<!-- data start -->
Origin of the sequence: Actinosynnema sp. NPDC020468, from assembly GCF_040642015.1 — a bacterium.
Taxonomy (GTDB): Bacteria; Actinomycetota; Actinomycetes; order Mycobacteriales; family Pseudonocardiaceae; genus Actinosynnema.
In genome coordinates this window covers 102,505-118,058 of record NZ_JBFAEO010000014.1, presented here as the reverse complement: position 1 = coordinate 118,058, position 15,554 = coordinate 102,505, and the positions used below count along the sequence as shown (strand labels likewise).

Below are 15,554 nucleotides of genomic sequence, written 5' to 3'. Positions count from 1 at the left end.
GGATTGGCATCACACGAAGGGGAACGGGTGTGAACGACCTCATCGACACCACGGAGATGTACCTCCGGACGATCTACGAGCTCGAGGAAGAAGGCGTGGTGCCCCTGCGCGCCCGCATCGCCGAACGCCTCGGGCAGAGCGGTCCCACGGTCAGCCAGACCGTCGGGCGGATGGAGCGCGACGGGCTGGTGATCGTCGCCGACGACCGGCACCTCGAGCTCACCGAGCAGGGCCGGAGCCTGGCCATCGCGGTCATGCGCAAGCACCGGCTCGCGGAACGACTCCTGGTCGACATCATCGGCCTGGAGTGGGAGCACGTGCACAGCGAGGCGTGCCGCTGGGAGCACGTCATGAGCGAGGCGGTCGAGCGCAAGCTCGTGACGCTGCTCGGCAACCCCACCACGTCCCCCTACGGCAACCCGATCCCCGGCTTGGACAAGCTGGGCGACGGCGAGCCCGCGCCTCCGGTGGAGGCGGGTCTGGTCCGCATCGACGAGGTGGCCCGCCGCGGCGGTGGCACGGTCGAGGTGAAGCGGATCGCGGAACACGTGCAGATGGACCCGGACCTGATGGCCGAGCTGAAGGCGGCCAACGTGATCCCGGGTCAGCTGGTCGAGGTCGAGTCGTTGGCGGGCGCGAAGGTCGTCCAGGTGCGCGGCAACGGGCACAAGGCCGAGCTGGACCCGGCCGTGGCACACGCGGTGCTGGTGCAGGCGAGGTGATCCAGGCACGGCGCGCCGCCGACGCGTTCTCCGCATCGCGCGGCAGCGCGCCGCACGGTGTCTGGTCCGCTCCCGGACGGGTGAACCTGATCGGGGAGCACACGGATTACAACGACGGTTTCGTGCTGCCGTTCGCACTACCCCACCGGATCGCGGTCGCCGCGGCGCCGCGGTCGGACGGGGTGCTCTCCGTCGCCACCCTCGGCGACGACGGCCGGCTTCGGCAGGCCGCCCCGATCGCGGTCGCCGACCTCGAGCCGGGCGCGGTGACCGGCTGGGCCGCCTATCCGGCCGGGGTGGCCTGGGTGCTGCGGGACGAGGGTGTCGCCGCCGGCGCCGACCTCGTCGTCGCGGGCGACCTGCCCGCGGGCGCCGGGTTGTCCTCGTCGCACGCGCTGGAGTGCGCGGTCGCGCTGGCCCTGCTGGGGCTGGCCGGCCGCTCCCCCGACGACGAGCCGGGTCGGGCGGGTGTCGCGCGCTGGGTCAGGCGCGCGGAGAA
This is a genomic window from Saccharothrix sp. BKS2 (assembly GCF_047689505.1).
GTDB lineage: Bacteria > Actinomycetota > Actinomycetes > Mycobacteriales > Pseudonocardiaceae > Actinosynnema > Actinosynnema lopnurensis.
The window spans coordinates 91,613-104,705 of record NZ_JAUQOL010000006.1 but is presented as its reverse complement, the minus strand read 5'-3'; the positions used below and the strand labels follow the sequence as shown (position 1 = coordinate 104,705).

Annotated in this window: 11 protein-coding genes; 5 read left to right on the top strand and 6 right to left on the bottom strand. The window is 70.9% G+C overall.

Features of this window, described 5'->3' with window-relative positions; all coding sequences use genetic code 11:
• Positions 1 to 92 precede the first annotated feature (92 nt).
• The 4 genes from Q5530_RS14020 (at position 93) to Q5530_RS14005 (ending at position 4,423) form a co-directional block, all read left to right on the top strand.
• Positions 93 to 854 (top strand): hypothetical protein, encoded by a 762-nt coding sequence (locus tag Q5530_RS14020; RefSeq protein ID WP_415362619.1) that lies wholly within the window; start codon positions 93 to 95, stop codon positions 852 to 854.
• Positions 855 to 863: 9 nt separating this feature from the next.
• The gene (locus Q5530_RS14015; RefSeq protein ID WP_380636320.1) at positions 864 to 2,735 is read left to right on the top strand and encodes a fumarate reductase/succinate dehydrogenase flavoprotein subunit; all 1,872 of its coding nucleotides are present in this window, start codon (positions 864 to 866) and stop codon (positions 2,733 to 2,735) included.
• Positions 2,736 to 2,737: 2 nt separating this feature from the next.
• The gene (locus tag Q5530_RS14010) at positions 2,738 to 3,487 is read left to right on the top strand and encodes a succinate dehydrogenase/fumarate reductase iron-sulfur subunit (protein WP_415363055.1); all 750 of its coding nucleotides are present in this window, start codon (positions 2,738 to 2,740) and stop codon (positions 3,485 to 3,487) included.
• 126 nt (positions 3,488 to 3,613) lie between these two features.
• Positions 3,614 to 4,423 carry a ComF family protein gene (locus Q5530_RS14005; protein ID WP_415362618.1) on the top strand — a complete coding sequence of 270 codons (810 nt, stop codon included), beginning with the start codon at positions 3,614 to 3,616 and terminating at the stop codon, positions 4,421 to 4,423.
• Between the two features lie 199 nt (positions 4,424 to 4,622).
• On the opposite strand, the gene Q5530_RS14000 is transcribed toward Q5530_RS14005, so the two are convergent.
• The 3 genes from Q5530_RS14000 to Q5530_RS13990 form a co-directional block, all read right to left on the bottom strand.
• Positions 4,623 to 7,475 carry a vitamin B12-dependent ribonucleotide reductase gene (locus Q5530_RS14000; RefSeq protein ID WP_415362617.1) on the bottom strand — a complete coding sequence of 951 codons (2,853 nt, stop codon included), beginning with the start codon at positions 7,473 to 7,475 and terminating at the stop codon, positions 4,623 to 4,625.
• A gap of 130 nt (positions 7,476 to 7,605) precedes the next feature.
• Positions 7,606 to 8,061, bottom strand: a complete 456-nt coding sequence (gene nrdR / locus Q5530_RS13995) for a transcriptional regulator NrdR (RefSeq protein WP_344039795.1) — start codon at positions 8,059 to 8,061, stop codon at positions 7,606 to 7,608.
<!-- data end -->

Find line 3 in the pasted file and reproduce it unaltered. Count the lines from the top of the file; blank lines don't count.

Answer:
In genome coordinates this window covers 102,505-118,058 of record NZ_JBFAEO010000014.1, presented here as the reverse complement: position 1 = coordinate 118,058, position 15,554 = coordinate 102,505, and the positions used below count along the sequence as shown (strand labels likewise).